Corneal sensitivity as an ophthalmic marker of diabetic neuropathy
Pritchard, Nicola, Edwards, Katie P., Vagenas, Dimitrios, Moavenshahidi, Ayda, Sampson, Geoff, Russell, Anthony, Malik, Rayaz A., & Efron, Nathan (2010) Corneal sensitivity as an ophthalmic marker of diabetic neuropathy. Optometry and Vision Science, 87(12), pp. 1003-1008.
Purpose. The objective of this study was to explore the discriminative capacity of non-contact corneal esthesiometry (NCCE) when compared with the neuropathy disability score (NDS) score—a validated, standard method of diagnosing clinically significant diabetic neuropathy.
Methods. Eighty-one participants with type 2 diabetes, no history of ocular disease, trauma, or surgery and no history of systemic disease that may affect the cornea were enrolled. Participants were ineligible if there was history of neuropathy due to non-diabetic cause or current diabetic foot ulcer or infection. Corneal sensitivity threshold was measured on the eye of dominant hand side at a distance of 10 mm from the center of the cornea using a stimulus duration of 0.9 s. The NDS was measured producing a score ranging from 0 to 10. To determine the optimal cutoff point of corneal sensitivity that identified the presence of neuropathy (diagnosed by NDS), the Youden index and “closest-to-(0,1)” criteria were used.
Results. The receiver-operator characteristic curve for NCCE for the presence of neuropathy (NDS ≥3) had an area under the curve of 0.73 (p = 0.001) and, for the presence of moderate neuropathy (NDS ≥6), area of 0.71 (p = 0.003). By using the Youden index, for an NDS ≥3, the sensitivity of NCCE was 70% and specificity was 75%, and a corneal sensitivity threshold of 0.66 mbar or higher indicated the presence of neuropathy. When NDS ≥6 (indicating risk of foot ulceration) was applied, the sensitivity was 52% with a specificity of 85%.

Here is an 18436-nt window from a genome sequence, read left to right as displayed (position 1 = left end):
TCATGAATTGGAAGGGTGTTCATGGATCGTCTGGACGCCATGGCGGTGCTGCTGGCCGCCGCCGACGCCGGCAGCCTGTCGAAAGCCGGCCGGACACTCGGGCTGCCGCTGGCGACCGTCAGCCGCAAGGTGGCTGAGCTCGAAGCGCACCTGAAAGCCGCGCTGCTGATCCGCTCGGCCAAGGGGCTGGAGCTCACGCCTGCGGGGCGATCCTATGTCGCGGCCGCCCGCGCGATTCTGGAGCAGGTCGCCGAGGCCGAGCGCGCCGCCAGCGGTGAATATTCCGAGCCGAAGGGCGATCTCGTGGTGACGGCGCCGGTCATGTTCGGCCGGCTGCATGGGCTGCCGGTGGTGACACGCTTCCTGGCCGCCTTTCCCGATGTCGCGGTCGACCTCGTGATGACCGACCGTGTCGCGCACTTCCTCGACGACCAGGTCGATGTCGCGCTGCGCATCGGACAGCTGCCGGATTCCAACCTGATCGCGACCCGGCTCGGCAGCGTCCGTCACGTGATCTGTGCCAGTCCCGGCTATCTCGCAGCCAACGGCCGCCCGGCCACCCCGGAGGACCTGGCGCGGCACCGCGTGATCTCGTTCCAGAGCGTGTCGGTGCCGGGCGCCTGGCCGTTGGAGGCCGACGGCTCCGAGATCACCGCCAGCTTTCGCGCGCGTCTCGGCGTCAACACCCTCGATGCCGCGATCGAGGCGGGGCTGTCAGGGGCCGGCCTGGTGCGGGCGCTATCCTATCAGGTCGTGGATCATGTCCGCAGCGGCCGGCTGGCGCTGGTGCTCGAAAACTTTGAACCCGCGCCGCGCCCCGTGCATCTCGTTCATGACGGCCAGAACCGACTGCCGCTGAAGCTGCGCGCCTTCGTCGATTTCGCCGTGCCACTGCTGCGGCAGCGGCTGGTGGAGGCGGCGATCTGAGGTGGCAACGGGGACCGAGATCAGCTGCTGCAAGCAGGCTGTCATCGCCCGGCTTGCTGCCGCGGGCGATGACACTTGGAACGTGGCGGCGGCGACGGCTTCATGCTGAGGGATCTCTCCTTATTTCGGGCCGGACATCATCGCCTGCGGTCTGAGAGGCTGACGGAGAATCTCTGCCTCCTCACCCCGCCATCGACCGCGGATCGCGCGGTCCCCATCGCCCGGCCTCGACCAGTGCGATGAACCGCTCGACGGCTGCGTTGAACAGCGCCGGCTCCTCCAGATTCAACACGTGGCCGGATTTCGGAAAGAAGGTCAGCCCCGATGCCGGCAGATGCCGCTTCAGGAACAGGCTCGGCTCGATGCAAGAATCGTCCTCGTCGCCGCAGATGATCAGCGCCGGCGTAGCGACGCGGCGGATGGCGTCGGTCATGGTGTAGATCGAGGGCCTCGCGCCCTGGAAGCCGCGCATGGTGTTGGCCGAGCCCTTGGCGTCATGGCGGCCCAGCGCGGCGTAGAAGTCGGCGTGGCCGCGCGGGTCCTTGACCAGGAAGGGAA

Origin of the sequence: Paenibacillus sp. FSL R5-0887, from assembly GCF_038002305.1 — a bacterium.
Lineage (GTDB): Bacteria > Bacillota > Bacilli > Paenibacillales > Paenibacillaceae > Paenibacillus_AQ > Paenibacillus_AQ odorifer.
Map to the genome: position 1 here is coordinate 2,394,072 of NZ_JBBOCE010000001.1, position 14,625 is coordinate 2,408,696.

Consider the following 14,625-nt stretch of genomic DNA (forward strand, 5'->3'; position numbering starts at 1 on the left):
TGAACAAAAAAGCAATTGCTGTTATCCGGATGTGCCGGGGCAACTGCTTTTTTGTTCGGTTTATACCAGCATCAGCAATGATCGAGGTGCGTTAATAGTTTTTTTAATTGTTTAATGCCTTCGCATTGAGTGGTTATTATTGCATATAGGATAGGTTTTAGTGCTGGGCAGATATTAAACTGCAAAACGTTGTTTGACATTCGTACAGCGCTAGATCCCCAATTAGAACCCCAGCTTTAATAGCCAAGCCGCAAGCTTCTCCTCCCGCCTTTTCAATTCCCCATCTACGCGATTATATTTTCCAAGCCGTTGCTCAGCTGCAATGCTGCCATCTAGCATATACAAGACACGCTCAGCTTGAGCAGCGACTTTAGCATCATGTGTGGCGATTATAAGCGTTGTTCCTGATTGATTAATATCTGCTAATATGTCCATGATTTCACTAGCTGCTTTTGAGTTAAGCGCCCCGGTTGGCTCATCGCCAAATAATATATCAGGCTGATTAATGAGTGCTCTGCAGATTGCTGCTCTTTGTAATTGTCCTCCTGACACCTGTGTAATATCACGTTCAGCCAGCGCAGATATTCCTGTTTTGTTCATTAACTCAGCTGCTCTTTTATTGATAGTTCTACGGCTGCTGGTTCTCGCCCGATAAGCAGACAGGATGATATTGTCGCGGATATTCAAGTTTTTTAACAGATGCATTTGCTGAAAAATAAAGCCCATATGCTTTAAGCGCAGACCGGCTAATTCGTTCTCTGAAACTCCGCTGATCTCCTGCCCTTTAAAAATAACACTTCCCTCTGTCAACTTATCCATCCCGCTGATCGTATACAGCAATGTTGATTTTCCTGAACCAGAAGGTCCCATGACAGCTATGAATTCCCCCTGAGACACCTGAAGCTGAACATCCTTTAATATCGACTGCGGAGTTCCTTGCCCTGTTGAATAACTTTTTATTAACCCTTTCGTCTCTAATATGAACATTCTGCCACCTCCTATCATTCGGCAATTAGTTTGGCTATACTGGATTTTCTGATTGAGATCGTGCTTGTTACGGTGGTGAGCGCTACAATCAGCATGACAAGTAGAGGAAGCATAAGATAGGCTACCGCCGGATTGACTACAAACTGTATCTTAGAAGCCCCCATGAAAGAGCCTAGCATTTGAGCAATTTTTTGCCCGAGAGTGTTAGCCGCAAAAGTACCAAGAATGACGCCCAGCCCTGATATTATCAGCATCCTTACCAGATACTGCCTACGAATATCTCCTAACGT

Conclusions. NCCE is a sensitive test for the diagnosis of minimal and more advanced diabetic neuropathy and may serve as a useful surrogate marker for diabetic and perhaps other neuropathies.
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|Item Type:||Journal Article|
|Additional Information:||ACKNOWLEDGMENTS This study funded by the American Optometric Foundation (CT11663), the National Health and Medical Research Council of Australia (497230), and the Juvenile Diabetes Research Foundation International (8-2008-362).|
|Keywords:||Non-Contact Corneal Esthesiometry, Corneal Sensitivity, Neuropathy Disability Score, Ophthalmic Markers, Diabetic Neuropathy|
|Subjects:||Australian and New Zealand Standard Research Classification > MEDICAL AND HEALTH SCIENCES (110000) > CLINICAL SCIENCES (110300)|
Australian and New Zealand Standard Research Classification > MEDICAL AND HEALTH SCIENCES (110000) > OPTOMETRY AND OPHTHALMOLOGY (111300)
Australian and New Zealand Standard Research Classification > MEDICAL AND HEALTH SCIENCES (110000) > PUBLIC HEALTH AND HEALTH SERVICES (111700)
|Divisions:||Current > QUT Faculties and Divisions > Faculty of Health|
Current > Institutes > Institute of Health and Biomedical Innovation
Current > Schools > School of Optometry & Vision Science
|Copyright Owner:||Copyright: © 2010 American Academy of Optometry|
|Deposited On:||02 Feb 2011 12:17|
|Last Modified:||01 Mar 2012 00:28|
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